Friday, July 10, 2020

Take a pledge to reduce racial polarization

I am asking each of you to take a pledge to reduce racial polarization.  I believe that this or something very similar is the only way to begin to address the issues that have become so apparent to the white majority in the past three months.  I want to share my thoughts about why this is the time for action.  The text of the pledge is at the end of this blog post.  If you prefer to listen to a podcast, click here.

We find ourselves at a critical point in our national history.  Through a concurrence of events--COVID-19, the chilling, cold-blooded murder of George Floyd in Minneapolis, the hunting down and murdering of Ahmaud Arbery in Georgia, the police assault with a no-knock warrant that ended with the bullet-ridden body of Breonna Taylor in Louisville, and the militarized police response to peaceful protests particularly in our nation's capital--Americans seem to have come, finally, to a recognition of the damage done to us all by the 400-year tradition of racism in America.  

Demonstrations have taken place in more than 60 countries on all continents except Antarctica.  In the United States, the demonstrations are unprecedented in scope and size.  Since May 26 there have been more than 4,700 demonstrations.  The estimate of the number of participants ranges from 15 to 26 million.  Self-reported participation may well be exaggerated but if the number is only 7 to 13 million it dwarfs the number of participants in the civil rights marches during the sixties.  According to the NY Times demonstration database and the Crowd Counting
Consortium database, "m
ore than 40 percent of counties in the United States — at least 1,360 — have had a protest. Unlike past Black Lives Matter protests, nearly 95 percent of counties that had a protest recently are majority white, and nearly three-quarters of the counties are more than 75 percent white."  Mainline organizations almost immediately lent their support in both words and actions.  The National Football League and NASCAR are two of the most significant.  Political action has already taken place in New York state and city, Minneapolis and several other jurisdictions.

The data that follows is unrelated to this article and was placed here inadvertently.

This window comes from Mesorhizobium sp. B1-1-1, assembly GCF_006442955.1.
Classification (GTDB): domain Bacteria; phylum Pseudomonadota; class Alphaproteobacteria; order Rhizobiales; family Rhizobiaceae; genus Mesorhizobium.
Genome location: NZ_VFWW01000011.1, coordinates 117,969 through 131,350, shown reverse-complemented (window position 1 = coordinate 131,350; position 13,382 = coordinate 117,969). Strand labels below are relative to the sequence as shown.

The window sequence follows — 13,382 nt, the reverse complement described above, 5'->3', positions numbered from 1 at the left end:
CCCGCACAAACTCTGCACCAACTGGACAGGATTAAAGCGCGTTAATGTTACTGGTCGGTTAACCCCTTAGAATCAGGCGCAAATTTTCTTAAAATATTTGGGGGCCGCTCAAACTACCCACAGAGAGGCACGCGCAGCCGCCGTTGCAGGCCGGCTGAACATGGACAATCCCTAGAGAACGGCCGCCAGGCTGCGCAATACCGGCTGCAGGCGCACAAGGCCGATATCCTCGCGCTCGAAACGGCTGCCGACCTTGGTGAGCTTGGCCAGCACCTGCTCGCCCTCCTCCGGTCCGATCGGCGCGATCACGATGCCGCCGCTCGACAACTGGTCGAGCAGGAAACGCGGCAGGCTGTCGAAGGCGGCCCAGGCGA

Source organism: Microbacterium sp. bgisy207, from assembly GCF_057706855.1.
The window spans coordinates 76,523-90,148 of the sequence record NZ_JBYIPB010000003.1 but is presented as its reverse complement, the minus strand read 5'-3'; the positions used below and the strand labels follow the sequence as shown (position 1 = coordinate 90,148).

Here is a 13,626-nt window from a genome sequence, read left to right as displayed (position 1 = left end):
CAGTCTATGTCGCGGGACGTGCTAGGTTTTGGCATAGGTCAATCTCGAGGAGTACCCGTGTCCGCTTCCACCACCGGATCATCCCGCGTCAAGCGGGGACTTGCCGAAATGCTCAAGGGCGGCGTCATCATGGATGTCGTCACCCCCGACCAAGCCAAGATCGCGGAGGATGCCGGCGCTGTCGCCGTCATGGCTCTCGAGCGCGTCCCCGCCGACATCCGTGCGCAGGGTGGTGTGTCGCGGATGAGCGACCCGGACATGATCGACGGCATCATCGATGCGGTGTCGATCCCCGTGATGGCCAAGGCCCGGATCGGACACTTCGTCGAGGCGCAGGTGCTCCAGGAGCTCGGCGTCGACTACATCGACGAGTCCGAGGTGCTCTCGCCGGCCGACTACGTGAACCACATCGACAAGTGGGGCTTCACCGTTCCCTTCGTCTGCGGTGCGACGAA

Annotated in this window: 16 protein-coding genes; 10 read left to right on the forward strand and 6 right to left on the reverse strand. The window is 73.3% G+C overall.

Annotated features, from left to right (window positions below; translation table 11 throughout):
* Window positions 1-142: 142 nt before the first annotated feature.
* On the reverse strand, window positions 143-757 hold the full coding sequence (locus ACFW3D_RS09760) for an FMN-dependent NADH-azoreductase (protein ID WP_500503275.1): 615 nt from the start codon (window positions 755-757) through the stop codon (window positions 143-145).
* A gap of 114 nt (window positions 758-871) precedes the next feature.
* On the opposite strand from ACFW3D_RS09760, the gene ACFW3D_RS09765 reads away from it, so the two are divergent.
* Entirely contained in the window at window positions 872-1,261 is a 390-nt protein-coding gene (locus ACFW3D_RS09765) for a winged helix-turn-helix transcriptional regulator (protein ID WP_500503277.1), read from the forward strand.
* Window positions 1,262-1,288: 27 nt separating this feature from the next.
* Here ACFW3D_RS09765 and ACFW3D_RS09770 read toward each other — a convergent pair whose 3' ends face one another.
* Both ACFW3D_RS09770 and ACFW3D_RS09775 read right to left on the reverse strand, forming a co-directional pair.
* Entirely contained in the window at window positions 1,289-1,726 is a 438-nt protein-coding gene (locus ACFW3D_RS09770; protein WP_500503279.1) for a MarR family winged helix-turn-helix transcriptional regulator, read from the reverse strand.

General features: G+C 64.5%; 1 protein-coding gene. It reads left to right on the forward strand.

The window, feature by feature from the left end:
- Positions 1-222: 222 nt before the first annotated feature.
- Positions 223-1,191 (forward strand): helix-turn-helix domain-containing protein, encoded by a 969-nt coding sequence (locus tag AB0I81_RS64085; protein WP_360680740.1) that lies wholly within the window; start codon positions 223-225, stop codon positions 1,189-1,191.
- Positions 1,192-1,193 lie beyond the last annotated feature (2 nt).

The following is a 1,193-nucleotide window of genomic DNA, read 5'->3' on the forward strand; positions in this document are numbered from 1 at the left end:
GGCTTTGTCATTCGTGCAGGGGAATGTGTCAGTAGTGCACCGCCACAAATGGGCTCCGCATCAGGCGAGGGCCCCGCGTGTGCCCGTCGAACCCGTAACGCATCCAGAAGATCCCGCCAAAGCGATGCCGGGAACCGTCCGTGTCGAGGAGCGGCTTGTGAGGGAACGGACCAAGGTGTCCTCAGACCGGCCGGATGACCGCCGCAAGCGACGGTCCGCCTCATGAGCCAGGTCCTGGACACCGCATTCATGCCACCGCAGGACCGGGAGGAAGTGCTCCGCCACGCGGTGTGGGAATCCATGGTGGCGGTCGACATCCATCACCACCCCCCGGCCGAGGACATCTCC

It is not overblown to say that a tipping point has been reached.  People of all races and socioeconomic levels have heard something and they don't like it.  They are demanding their government at all levels take action to change.  If governmental leaders don't hear them or ignore them, they will change those leaders.  And this is as it should be.

But let's be honest.  Legal and administrative changes are important and necessary but they are not sufficient.  Didn't we learn that lesson with Brown v the Topeka Board of Education?  We can declare separate but equal to be unconstitutional but unless people's hearts change, the problem will remain and even get worse.  White flight from the urban core cities left behind school systems effectively segregated and chronically underfunded to educate a lower socioeconomic clientele.  Hearts don't change because laws change; hearts change through relationships.